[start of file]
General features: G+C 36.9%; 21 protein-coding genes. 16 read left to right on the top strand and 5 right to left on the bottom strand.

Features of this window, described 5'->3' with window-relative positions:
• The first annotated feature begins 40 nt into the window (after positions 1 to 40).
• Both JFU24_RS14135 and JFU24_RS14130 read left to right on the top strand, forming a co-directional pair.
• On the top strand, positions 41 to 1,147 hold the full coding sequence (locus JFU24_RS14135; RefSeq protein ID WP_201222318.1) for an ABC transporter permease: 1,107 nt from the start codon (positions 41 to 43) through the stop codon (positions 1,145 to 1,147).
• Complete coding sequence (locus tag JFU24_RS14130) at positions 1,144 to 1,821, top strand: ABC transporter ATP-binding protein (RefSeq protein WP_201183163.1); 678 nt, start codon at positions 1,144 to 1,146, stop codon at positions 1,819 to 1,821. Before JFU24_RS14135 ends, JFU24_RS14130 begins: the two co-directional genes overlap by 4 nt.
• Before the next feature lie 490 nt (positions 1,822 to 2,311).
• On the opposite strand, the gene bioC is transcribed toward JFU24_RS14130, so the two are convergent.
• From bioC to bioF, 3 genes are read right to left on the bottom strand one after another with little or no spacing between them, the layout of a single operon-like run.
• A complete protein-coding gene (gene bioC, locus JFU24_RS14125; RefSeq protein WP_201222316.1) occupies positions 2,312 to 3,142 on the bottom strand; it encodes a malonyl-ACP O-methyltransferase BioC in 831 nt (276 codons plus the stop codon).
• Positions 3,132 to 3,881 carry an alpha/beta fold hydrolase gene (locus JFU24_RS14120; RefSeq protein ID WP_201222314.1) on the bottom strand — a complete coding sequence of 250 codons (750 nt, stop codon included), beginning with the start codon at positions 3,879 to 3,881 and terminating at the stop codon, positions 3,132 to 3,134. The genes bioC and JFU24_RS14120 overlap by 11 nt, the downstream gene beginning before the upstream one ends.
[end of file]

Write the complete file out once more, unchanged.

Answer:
General features: G+C 36.9%; 21 protein-coding genes. 16 read left to right on the top strand and 5 right to left on the bottom strand.

Features of this window, described 5'->3' with window-relative positions:
• The first annotated feature begins 40 nt into the window (after positions 1 to 40).
• Both JFU24_RS14135 and JFU24_RS14130 read left to right on the top strand, forming a co-directional pair.
• On the top strand, positions 41 to 1,147 hold the full coding sequence (locus JFU24_RS14135; RefSeq protein ID WP_201222318.1) for an ABC transporter permease: 1,107 nt from the start codon (positions 41 to 43) through the stop codon (positions 1,145 to 1,147).
• Complete coding sequence (locus tag JFU24_RS14130) at positions 1,144 to 1,821, top strand: ABC transporter ATP-binding protein (RefSeq protein WP_201183163.1); 678 nt, start codon at positions 1,144 to 1,146, stop codon at positions 1,819 to 1,821. Before JFU24_RS14135 ends, JFU24_RS14130 begins: the two co-directional genes overlap by 4 nt.
• Before the next feature lie 490 nt (positions 1,822 to 2,311).
• On the opposite strand, the gene bioC is transcribed toward JFU24_RS14130, so the two are convergent.
• From bioC to bioF, 3 genes are read right to left on the bottom strand one after another with little or no spacing between them, the layout of a single operon-like run.
• A complete protein-coding gene (gene bioC, locus JFU24_RS14125; RefSeq protein WP_201222316.1) occupies positions 2,312 to 3,142 on the bottom strand; it encodes a malonyl-ACP O-methyltransferase BioC in 831 nt (276 codons plus the stop codon).
• Positions 3,132 to 3,881 carry an alpha/beta fold hydrolase gene (locus JFU24_RS14120; RefSeq protein ID WP_201222314.1) on the bottom strand — a complete coding sequence of 250 codons (750 nt, stop codon included), beginning with the start codon at positions 3,879 to 3,881 and terminating at the stop codon, positions 3,132 to 3,134. The genes bioC and JFU24_RS14120 overlap by 11 nt, the downstream gene beginning before the upstream one ends.